On Dec. 17, the Republic of Armenia’s National Statistical Service (RA-NSS) released a critical report on the main findings of a 2009 Integrated Living Conditions Survey (ILCS). The report, “Armenia: Social Snapshot and Poverty,” relies on RA-NSS data and information available from the Ministry of Labor and Social Affairs, the Ministry of Health Care, and the Ministry of Education and Science. It presents the poverty levels in Armenia in 2008 and 2009, and is the 11th in a series of reports that documents changes and conditions in Armenia.
According to the report, for the first time since 1998, Armenia saw an increase in the poverty rate in 2009, attributed to the global economic crisis. “Poverty in 2009 became both deeper and more severe,” states the report.
Based on revised and more accurate methods of poverty measurement and analysis, in 2009, 34.1 percent of the population was poor—20.1 percent of which was very poor and 3.6 percent extremely poor. In 2008, those numbers were 27.6 percent poor, 12.6 percent very poor, and 1.6 percent extremely poor.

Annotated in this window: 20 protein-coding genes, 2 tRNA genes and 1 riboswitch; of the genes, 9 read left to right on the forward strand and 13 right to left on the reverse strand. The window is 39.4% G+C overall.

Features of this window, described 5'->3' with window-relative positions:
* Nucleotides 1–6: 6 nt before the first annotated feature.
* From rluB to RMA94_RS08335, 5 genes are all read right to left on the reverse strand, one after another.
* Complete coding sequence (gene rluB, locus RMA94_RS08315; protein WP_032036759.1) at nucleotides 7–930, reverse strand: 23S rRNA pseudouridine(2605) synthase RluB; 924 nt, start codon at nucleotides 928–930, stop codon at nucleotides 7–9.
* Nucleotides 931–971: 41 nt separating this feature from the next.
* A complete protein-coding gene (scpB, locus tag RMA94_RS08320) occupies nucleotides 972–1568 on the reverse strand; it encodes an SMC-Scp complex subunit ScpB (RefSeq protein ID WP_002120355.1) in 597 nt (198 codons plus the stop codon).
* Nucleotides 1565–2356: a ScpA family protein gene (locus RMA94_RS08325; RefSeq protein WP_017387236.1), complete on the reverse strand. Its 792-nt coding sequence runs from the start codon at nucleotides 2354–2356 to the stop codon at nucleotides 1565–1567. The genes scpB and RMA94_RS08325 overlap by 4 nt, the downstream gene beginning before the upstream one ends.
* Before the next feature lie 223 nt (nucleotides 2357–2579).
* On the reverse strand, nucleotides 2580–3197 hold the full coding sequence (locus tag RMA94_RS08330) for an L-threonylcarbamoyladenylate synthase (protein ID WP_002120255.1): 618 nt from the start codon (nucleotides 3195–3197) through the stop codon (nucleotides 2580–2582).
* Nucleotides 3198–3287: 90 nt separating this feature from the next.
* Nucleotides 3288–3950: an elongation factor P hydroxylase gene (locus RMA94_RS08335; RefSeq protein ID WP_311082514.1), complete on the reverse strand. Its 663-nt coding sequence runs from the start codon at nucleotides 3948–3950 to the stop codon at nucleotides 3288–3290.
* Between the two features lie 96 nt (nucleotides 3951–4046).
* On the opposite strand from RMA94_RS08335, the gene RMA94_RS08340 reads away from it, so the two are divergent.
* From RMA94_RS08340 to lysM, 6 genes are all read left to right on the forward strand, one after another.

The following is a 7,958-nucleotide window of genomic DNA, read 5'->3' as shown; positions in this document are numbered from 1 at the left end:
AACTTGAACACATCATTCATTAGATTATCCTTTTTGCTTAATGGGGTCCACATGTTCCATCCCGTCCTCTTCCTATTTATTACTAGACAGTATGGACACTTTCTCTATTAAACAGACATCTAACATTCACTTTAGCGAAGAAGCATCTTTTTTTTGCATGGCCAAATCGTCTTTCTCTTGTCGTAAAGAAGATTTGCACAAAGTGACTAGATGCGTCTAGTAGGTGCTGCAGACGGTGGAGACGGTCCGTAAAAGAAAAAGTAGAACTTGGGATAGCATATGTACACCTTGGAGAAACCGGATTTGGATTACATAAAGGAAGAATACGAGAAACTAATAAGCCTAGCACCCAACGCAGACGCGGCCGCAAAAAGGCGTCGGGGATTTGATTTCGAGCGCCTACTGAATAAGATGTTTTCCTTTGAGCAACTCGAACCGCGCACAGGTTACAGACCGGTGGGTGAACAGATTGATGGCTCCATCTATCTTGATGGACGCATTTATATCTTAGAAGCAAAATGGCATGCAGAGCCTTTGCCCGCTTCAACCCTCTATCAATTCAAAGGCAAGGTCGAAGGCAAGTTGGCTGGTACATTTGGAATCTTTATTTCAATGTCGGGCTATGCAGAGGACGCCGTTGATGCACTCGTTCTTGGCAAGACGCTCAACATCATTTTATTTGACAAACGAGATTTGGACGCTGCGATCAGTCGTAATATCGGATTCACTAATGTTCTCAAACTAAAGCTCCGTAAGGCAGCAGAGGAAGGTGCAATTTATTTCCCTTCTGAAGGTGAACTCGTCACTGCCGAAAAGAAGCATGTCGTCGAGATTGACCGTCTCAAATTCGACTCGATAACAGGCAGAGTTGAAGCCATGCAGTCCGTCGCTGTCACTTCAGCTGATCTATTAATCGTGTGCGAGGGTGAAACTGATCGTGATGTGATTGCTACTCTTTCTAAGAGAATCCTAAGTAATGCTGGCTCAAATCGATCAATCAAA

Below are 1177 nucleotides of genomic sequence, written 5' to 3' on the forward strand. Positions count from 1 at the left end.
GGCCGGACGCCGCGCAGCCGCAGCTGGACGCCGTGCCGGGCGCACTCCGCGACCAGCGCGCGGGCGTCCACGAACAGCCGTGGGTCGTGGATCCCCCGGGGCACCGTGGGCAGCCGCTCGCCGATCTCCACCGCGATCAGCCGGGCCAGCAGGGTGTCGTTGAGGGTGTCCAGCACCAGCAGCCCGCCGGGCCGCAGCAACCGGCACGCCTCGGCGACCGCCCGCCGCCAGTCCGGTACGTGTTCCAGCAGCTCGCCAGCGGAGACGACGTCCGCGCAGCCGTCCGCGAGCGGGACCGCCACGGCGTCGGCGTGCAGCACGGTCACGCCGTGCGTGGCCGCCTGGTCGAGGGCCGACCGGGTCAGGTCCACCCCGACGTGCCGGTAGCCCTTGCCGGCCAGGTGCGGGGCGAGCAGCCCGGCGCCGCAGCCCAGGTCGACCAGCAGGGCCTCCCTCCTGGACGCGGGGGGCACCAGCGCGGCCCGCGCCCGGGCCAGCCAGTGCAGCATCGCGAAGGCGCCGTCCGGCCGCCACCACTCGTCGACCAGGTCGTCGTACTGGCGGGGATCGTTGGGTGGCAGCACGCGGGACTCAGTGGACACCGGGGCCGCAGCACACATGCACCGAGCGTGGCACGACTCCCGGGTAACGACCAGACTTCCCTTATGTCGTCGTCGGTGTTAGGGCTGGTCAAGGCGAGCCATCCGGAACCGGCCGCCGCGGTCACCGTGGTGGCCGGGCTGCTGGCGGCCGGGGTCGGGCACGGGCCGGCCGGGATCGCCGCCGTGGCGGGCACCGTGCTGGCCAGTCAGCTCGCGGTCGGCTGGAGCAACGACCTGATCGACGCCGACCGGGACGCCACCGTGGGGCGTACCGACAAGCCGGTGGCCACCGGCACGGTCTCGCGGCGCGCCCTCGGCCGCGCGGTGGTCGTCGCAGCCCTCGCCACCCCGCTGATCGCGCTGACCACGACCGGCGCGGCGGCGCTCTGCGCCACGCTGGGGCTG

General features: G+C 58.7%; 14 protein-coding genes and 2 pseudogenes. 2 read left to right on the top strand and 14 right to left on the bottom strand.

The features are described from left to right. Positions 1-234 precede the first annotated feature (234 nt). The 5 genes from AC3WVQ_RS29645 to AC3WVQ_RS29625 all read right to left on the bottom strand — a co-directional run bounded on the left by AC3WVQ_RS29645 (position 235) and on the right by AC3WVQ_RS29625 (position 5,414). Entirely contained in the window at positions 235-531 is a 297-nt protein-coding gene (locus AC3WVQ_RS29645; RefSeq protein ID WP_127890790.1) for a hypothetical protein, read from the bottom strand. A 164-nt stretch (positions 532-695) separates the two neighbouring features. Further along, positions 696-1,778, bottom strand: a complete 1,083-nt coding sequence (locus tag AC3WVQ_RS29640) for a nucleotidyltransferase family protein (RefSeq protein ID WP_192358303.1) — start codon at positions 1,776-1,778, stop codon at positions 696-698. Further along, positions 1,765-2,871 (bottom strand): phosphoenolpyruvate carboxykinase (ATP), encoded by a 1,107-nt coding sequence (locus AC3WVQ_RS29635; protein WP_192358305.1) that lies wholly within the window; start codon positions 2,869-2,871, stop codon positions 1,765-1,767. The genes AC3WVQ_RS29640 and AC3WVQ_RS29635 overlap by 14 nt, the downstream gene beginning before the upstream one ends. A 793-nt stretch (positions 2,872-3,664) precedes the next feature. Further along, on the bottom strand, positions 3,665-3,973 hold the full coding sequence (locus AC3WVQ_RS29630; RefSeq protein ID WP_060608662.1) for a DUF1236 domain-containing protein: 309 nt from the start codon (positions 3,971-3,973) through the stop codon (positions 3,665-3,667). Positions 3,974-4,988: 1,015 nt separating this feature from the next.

The total annual income of adults living within the upper (poor) poverty line was estimated to be AMD 30,920 (USD 85.1); AMD 25,217 (USD 69.4) for those within the lower (very poor) poverty line; and AMD 17.483 (USD 48.1) for the extremely poor.
Between 2008 and 2009, 214,000 people became poor, raising the total to 1.1 million people. Likewise, 245,000 people became very poor, raising the total to more than 650,000. The number of extremely poor was raised to 117,000, with the addition of 65,000 people who became extremely poor.